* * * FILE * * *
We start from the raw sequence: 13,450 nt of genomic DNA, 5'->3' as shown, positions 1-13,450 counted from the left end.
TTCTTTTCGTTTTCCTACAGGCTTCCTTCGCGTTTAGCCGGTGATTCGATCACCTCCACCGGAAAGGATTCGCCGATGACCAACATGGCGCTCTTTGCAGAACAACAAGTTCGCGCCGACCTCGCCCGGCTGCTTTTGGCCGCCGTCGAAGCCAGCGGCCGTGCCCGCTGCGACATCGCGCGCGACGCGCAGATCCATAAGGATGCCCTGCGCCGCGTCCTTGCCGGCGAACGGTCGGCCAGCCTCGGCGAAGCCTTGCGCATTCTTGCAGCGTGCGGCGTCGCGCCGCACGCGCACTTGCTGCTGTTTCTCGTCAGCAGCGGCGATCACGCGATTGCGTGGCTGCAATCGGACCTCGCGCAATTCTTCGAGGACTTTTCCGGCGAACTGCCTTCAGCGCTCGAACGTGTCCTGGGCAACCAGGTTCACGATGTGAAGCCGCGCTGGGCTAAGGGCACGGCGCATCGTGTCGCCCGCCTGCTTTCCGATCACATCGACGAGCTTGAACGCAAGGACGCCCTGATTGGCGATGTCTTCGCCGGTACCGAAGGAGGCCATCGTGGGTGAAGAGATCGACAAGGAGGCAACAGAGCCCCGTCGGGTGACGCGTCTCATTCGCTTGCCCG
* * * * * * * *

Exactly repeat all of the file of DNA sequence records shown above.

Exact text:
We start from the raw sequence: 13,450 nt of genomic DNA, 5'->3' as shown, positions 1-13,450 counted from the left end.
TTCTTTTCGTTTTCCTACAGGCTTCCTTCGCGTTTAGCCGGTGATTCGATCACCTCCACCGGAAAGGATTCGCCGATGACCAACATGGCGCTCTTTGCAGAACAACAAGTTCGCGCCGACCTCGCCCGGCTGCTTTTGGCCGCCGTCGAAGCCAGCGGCCGTGCCCGCTGCGACATCGCGCGCGACGCGCAGATCCATAAGGATGCCCTGCGCCGCGTCCTTGCCGGCGAACGGTCGGCCAGCCTCGGCGAAGCCTTGCGCATTCTTGCAGCGTGCGGCGTCGCGCCGCACGCGCACTTGCTGCTGTTTCTCGTCAGCAGCGGCGATCACGCGATTGCGTGGCTGCAATCGGACCTCGCGCAATTCTTCGAGGACTTTTCCGGCGAACTGCCTTCAGCGCTCGAACGTGTCCTGGGCAACCAGGTTCACGATGTGAAGCCGCGCTGGGCTAAGGGCACGGCGCATCGTGTCGCCCGCCTGCTTTCCGATCACATCGACGAGCTTGAACGCAAGGACGCCCTGATTGGCGATGTCTTCGCCGGTACCGAAGGAGGCCATCGTGGGTGAAGAGATCGACAAGGAGGCAACAGAGCCCCGTCGGGTGACGCGTCTCATTCGCTTGCCCG